By Katie Hiegel | Contributor
Within the past few years, Taylor's campus has seen the addition of many magnificent buildings and renovations, from the Memorial Prayer Chapel and the Euler Science Complex to the luxurious LaRita Boren Campus Center. These changes are as costly as they are exciting-there's no such thing as a free lunch, no matter how many Dining Dollars your meal plan incorporates-and the university has sought to cut costs elsewhere. I applaud these measures, since I think fiscal responsibility and sustainability should be top priorities for anyone, especially a pricey college that many people already can't afford. True, rumor says there are planned renovations coming for Bergwall, but many dorms still need improvement.
But I wonder whether students' interests could better be served by investing more in the upgrading and upkeep of the residence halls. It's common knowledge on campus the plumbing system in Gerig leaves something to be desired; Wengatz, Olson and English-three of the biggest dorms-lack air conditioning; and only Bergwall, Breuninger and Samuel Morris have elevators. Some bathrooms in English require constant maintenance intervention, and dorm appliances such as vacuums are sorely outdated.
I live in English Hall, and until fall comes, it's hot in my dorm. Even showering and guzzling water brings little relief on the worst days. It's hard to sleep, and don't get me started on what move-in day is like when you have to carry your stuff up three flights of stairs in a building without air conditioning and an elevator.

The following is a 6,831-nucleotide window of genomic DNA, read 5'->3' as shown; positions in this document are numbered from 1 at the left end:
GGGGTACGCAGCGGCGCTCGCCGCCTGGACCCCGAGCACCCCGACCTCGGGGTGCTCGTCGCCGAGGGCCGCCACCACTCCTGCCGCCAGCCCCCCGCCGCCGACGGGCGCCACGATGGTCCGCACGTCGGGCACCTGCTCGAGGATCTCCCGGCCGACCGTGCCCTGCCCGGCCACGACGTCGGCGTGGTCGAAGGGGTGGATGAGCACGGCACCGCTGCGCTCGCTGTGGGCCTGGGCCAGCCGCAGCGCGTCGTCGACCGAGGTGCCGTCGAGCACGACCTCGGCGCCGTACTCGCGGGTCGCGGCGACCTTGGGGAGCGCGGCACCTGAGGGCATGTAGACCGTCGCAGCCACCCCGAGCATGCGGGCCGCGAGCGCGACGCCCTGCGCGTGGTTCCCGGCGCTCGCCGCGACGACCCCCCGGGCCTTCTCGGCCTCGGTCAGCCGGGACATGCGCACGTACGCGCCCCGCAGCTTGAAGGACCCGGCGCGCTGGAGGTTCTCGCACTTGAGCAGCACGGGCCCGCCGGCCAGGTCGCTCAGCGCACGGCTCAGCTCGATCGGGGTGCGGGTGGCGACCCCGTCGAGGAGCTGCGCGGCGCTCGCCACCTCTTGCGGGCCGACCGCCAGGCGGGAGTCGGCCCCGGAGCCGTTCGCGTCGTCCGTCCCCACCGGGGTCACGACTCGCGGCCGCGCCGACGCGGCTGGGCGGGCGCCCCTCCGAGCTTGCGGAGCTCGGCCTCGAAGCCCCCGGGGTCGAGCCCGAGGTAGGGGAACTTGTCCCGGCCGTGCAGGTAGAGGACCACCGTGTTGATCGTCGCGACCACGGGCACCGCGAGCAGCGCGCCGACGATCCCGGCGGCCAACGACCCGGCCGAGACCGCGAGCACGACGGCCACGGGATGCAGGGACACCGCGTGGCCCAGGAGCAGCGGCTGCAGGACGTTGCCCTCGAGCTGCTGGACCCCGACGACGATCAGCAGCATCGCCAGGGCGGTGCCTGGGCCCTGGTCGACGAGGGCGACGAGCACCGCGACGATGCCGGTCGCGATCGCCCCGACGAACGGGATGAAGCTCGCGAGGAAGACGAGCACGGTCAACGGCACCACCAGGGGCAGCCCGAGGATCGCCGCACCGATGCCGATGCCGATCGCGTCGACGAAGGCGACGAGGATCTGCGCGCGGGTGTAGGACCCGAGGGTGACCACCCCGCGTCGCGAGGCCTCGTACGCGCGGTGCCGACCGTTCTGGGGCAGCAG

Lest you think I'm simply another embittered English Hall resident, let me explain why these discrepancies affect more than just convenience. Last year, when I still lived on Third Center English, a wingmate with bad seasonal allergies developed breathing problems within the first month of school. It made me realize English isn't exactly allergy-friendly: in hot weather, everyone has their windows open and fans blowing, so it's easy for allergens to circulate throughout the dorm. True, I can't claim with any certainty this student wouldn't have had breathing issues regardless, but I do feel the lack of air conditioning didn't exactly help. She ended up staying over at a friend's apartment for a few nights to recuperate, then got an inhaler and, so far as I know, ended up being fine. But as any asthma-sufferer can attest, feeling unable to breathe is no joke and I wish she could have been spared the considerable discomfort and inconvenience.
Another English resident, on crutches for months due to a broken foot, found the lack of an elevator a serious hardship because she lived on the third floor. She had to spend a lot of her time in the lobby. Getting to the cellar to do laundry by herself was impossible, so she had to add her clothes to other women's loads. Although she told me everyone was very supportive and helpful, she still wished it could have been easier.
Adding things like air conditioning and elevators to three dorms isn't a cheap or simple task. And I can see why Taylor may be more interested in additions that affect all of campus: the Campus Center, Euler and the Memorial Prayer Chapel are open to everyone, and they're tangible destinations for prospective students to visit. Making residence halls cushier isn't as eye-catching.
Here's the thing, though: the dorms are where we sleep, study, hang out and generally spend a large percentage-if not the majority-of our time. Visitors may be wowed by the state-of-the-art features in Euler, but future students aren't going to live there. And parents and prospectives do (and should) care about what happens when they commit to Taylor. Students get put into English or Gerig, which may be their second- or third-choice dorms. Personally, I love English, and I like that there's some variation among dorms. Sometimes, though, I wish people didn't have to choose between the modern advantages of Breu and the relative discomfort of English or Olson.
New buildings are incredibly nice, impressive and useful. But sometimes I don't really care about having a brand-new campus center; I'd have been happy enough to keep the old student union if it meant my dorm and I could have a better day-to-day living experience.